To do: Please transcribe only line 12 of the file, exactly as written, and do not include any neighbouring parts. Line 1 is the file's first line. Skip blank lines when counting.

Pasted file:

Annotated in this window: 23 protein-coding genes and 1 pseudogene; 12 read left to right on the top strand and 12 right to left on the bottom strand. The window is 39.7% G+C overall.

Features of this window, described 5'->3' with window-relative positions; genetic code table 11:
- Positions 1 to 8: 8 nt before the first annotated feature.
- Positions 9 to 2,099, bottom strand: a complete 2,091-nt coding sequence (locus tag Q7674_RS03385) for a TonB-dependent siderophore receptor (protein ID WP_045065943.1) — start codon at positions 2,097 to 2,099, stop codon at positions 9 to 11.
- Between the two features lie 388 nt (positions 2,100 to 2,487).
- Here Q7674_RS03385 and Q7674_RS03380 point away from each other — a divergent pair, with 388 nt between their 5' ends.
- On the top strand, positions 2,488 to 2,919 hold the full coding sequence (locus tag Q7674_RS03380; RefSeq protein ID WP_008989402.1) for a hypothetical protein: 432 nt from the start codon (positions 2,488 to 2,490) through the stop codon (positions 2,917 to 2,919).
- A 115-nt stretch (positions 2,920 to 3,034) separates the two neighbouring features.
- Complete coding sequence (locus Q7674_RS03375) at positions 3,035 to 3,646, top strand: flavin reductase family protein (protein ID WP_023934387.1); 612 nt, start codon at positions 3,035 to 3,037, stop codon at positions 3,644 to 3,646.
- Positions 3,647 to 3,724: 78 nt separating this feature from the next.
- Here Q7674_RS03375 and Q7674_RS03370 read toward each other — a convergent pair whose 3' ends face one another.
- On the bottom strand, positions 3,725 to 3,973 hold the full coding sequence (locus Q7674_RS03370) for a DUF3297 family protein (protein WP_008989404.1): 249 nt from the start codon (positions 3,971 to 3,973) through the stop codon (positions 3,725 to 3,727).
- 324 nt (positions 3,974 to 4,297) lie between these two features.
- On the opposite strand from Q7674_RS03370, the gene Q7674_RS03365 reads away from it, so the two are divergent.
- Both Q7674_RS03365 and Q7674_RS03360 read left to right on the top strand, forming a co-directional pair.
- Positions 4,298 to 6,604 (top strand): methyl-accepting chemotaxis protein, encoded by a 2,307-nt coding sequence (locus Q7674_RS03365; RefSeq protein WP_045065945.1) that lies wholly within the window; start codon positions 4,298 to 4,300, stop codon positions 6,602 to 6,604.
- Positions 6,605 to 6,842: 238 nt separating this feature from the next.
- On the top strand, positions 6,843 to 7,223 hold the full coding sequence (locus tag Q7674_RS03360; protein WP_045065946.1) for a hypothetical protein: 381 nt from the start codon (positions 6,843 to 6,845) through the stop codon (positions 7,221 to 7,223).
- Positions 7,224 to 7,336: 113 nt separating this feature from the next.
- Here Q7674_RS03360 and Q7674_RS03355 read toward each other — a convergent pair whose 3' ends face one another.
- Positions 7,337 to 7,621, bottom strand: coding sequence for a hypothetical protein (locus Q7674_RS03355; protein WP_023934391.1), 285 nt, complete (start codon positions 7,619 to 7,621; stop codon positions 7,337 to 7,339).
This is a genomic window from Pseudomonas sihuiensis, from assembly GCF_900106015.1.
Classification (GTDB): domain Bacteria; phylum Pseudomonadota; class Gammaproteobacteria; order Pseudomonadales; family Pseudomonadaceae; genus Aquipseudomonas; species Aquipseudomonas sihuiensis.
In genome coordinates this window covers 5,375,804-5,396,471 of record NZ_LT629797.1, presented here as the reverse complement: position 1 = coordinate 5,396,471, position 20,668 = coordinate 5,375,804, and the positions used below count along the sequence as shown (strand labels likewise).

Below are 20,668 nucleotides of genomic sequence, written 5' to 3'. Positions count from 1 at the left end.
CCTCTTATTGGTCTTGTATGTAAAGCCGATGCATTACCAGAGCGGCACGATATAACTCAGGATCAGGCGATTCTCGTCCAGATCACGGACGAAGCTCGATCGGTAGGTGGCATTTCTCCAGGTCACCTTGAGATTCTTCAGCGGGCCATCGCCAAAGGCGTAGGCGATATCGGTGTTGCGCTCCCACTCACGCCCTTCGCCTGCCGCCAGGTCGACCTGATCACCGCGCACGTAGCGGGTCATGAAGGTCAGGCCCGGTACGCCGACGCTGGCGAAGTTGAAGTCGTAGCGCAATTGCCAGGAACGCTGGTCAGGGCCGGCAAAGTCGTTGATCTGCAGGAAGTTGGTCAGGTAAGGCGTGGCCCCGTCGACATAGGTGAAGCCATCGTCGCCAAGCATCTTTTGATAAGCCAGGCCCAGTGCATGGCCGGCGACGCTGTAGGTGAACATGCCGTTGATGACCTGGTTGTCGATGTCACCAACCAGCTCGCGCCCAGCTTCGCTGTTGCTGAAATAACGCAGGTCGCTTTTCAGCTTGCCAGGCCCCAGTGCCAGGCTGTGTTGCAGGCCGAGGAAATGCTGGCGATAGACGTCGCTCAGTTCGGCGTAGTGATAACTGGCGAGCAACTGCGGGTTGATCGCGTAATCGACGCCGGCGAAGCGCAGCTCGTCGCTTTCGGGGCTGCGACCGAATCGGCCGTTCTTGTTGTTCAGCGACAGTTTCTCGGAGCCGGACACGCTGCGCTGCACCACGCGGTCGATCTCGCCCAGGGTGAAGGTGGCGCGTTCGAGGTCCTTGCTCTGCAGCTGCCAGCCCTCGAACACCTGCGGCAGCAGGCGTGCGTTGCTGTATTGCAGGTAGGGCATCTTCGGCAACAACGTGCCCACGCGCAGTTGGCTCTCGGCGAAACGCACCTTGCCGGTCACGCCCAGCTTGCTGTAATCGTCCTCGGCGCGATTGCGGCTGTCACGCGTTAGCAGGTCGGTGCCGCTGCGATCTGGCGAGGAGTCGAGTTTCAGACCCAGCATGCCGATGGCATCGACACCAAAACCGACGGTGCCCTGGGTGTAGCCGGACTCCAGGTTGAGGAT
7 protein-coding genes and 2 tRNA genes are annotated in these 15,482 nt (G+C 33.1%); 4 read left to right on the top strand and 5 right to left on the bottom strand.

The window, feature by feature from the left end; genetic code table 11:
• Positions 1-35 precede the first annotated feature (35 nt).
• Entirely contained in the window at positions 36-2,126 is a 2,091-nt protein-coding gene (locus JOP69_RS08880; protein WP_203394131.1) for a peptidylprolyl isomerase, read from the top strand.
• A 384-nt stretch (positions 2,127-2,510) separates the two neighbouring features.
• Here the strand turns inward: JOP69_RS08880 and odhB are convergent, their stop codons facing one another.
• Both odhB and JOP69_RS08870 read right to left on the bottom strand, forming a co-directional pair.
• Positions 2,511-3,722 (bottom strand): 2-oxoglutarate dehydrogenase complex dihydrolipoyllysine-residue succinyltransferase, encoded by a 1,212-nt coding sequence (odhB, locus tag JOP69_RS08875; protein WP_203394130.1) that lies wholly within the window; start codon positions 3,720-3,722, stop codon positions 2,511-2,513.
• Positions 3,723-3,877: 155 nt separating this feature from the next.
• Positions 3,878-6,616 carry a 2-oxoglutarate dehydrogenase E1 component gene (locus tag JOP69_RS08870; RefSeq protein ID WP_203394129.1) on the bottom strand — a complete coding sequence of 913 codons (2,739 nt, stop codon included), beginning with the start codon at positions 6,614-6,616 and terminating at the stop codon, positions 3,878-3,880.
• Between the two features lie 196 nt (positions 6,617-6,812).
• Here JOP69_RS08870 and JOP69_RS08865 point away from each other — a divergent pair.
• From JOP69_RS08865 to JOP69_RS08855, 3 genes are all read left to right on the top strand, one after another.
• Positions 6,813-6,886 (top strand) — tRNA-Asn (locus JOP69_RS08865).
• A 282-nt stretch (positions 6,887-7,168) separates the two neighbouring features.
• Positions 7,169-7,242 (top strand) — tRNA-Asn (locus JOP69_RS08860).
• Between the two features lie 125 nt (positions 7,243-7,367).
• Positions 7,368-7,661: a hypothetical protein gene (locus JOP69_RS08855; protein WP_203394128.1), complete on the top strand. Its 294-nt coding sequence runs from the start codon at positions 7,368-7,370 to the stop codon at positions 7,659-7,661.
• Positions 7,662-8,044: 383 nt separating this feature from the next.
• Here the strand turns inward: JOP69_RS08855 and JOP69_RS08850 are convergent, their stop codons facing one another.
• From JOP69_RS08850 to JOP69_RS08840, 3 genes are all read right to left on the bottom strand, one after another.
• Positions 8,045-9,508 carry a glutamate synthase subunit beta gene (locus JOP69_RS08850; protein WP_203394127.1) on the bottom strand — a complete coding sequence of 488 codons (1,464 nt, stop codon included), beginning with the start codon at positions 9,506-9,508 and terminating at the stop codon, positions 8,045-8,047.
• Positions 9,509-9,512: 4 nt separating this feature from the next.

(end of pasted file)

- On the bottom strand, positions 3,725 to 3,973 hold the full coding sequence (locus Q7674_RS03370) for a DUF3297 family protein (protein WP_008989404.1): 249 nt from the start codon (positions 3,971 to 3,973) through the stop codon (positions 3,725 to 3,727).